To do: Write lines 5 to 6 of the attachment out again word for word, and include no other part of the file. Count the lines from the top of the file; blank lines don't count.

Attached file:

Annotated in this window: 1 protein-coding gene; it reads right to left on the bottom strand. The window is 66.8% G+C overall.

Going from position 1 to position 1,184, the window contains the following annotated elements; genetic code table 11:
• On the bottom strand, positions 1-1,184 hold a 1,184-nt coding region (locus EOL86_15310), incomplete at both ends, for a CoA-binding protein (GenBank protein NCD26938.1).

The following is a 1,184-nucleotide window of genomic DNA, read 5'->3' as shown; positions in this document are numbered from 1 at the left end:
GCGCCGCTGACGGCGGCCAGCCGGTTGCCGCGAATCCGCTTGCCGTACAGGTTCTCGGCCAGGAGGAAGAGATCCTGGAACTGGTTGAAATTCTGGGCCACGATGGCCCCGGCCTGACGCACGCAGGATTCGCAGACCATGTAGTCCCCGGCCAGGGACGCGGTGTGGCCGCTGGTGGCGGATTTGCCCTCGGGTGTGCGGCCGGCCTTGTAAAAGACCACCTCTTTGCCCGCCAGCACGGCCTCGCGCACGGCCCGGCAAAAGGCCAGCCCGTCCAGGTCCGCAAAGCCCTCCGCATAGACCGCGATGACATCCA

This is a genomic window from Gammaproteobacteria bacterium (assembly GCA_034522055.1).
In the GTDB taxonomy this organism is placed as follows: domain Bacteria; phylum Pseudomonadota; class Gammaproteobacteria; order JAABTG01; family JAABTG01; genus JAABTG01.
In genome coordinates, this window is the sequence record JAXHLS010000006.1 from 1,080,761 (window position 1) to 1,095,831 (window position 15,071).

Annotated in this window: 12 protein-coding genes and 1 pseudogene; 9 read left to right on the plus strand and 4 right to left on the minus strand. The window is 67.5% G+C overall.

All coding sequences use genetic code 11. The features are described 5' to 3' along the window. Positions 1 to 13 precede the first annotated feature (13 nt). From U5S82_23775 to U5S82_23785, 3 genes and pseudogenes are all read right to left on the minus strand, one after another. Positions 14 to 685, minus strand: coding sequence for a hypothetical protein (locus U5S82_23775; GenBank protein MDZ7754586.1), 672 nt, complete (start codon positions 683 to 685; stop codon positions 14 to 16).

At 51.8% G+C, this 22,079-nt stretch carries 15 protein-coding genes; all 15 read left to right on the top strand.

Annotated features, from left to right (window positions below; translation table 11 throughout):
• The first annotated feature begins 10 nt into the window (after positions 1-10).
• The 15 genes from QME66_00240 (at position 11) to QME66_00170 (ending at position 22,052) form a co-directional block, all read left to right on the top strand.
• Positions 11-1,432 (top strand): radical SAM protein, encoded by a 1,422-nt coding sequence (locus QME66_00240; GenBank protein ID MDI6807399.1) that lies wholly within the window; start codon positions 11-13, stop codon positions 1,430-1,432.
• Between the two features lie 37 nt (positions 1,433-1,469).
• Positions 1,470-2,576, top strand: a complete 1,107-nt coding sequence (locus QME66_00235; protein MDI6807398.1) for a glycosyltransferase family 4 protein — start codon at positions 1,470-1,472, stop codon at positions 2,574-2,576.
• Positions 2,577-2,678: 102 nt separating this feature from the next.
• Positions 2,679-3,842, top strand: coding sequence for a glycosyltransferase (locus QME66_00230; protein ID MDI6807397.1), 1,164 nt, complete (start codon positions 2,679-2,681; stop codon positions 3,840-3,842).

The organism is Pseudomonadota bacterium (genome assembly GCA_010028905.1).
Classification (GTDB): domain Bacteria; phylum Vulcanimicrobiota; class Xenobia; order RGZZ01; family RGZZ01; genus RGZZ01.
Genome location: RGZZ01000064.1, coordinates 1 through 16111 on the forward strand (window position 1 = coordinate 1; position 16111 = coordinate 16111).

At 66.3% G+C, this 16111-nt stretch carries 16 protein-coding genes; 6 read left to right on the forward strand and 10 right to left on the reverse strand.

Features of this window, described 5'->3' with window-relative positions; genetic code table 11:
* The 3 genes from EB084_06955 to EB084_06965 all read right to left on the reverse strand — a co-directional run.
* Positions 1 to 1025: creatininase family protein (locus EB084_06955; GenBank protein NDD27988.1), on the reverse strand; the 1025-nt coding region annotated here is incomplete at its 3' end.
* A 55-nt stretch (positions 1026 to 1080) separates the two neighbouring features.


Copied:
GCGCCGCTGACGGCGGCCAGCCGGTTGCCGCGAATCCGCTTGCCGTACAGGTTCTCGGCCAGGAGGAAGAGATCCTGGAACTGGTTGAAATTCTGGGCCACGATGGCCCCGGCCTGACGCACGCAGGATTCGCAGACCATGTAGTCCCCGGCCAGGGACGCGGTGTGGCCGCTGGTGGCGGATTTGCCCTCGGGTGTGCGGCCGGCCTTGTAAAAGACCACCTCTTTGCCCGCCAGCACGGCCTCGCGCACGGCCCGGCAAAAGGCCAGCCCGTCCAGGTCCGCAAAGCCCTCCGCATAGACCGCGATGACATCCA

This is a genomic window from Gammaproteobacteria bacterium (assembly GCA_034522055.1).